Rao Birender Singh

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For the contemporary Haryana politician by the same name see Ch. Birender Singh
Rao Birender Singh Yadav
2nd Chief Minister of Haryana
In office
24 March 1967 – 2 November 1967
Preceded by Bhagwat Dayal Sharma
Succeeded by President's rule
Personal details
Political party Vishal Haryana Party

Rao Birender Singh (b 20 February 1921 - died: 30 September 2009) was an Indian politician. He served first as a minister in the state government of Punjab. He served as Chief Minister of Haryana for a few months (March to November) in 1967, and also served as a minister in Punjab state, Haryana state and the Union cabinet. He also served as the first speaker of Haryana state assembly in 1966-67.

Early life[edit]

Birendra Singh was born in the village of Nangal Pathani in present-day Haryana as the son of Bahal Singh, an affluent land-owner who belonged to a branch of the royal family of Rewari. His family link attached to a kshatriya rajput yaduvanshi(jadaun)king was married a ahir girl in offer overtime this this family was also called him ahir ,and accepted ahir cast , At a relatively young age, he was given in adoption by his father to Rao Balbir Singh, the titular ruler of Rewari, who did not have a son or heir of his own. Rao Balbir Singh was the son of Rao Yudhishthir Singh,t his family who was the eldest son and heir of Rao Tula Ram, last actual ruler of Rewari. Rao Tula Ram had fought against the British during the Indian Rebellion of 1857 and had thereby lost his lands after the British forces had prevailed over the rebels. The dynasty belongs to the (Ahir)[1] sudra caste.

After his adoption, Birendra Singh was taken away from the village where he grew up and sent to boarding school in Dehradun, to receive an education appropriate to his new status and future responsibilities. He attended the Col. Brown Cambridge School in Dehradun and graduated from St. Stephen's College, Delhi. He also enrolled in the Territorial Army during the Second World War.


East Punjab[edit]

The years that Birendra Singh spent at St. Stephan's college were the early years of India's independence. The college was situated in New Delhi, the very hub of political activity, and Birendra Singh was drawn to politics by the environment. The first elections in free India were held in 1952 and Birendra Singh contested as an independent candidate from his native Ahirwal region, of which the city of Rewari is the urban center. He lost that election because there were many twists and turns of the politics in the Ahirwal region.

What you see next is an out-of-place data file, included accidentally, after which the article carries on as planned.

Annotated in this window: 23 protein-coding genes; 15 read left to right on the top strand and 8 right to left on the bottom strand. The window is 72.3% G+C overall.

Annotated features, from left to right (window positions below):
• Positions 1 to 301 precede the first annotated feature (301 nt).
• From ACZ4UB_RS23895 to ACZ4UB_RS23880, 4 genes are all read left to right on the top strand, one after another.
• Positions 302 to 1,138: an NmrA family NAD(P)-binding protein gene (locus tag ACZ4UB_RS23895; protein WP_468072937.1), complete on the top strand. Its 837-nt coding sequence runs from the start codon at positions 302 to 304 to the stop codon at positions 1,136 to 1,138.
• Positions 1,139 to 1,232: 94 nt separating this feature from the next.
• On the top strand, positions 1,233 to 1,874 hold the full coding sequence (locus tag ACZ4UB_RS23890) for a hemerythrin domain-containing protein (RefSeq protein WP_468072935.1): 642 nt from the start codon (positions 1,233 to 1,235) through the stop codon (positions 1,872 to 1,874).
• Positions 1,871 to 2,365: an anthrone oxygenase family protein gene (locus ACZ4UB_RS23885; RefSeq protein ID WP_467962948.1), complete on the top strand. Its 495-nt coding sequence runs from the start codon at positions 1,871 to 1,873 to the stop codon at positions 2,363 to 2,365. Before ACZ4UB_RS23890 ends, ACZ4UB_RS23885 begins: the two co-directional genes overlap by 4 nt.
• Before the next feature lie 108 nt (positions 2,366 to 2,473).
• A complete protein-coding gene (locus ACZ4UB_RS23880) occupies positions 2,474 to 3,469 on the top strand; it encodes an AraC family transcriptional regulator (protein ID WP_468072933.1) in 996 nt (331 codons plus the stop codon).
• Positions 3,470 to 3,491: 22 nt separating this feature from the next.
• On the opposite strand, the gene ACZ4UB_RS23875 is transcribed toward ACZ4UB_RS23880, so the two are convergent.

Birendra Singh then joined the Congress Party. Rather than contest elections to the State Legislative Assembly, he managed to get himself nominated to the State Legislative Council, which is the upper house of the state legislature. He managed this feat by ingratiating himself with Nehru on the basis of his clipped accent and very 'progressive' views on any subject, all of which resonated with Nehru. His royal background could also prove useful to Nehru while dealing with more recalcitrant royals from the princely states. Thus, Birendra Singh became a member of the State Legislature of the Indian state of undivided Punjab, known informally as East Punjab, without winning an election. He would serve as a nominated member for two successive terms (a total of 12 years) until 1966. During these years, he was made a minister in the Pratap Singh Kairon government and held charge, at various times, of several important ministries like PWD, Irrigation, Power, Revenue and Consolidation, etc.

Creation of Haryana[edit]

When India became independent in 1947, the old province of Punjab was partitioned and East Punjab was retained by India. Several Princely states located on the plains of East Punjab were merged to create the state of PEPSU. Several other princely states in the hills of East Punjab were similarly merged to create the Chief Commissioners' Province of Himachal. The portion which had been directly ruled by the British (rather than by the Maharajas of various princely states) became a third, separate state and received the name Punjab. The Ahirwal region and Rewari lay within this state of Punjab (India), and Birendra Singh was a minister in this state. In the period 1956-66, the three political entities described above were merged and de-merged so that finally, in 1966, the political map of the region as it stands today emerged.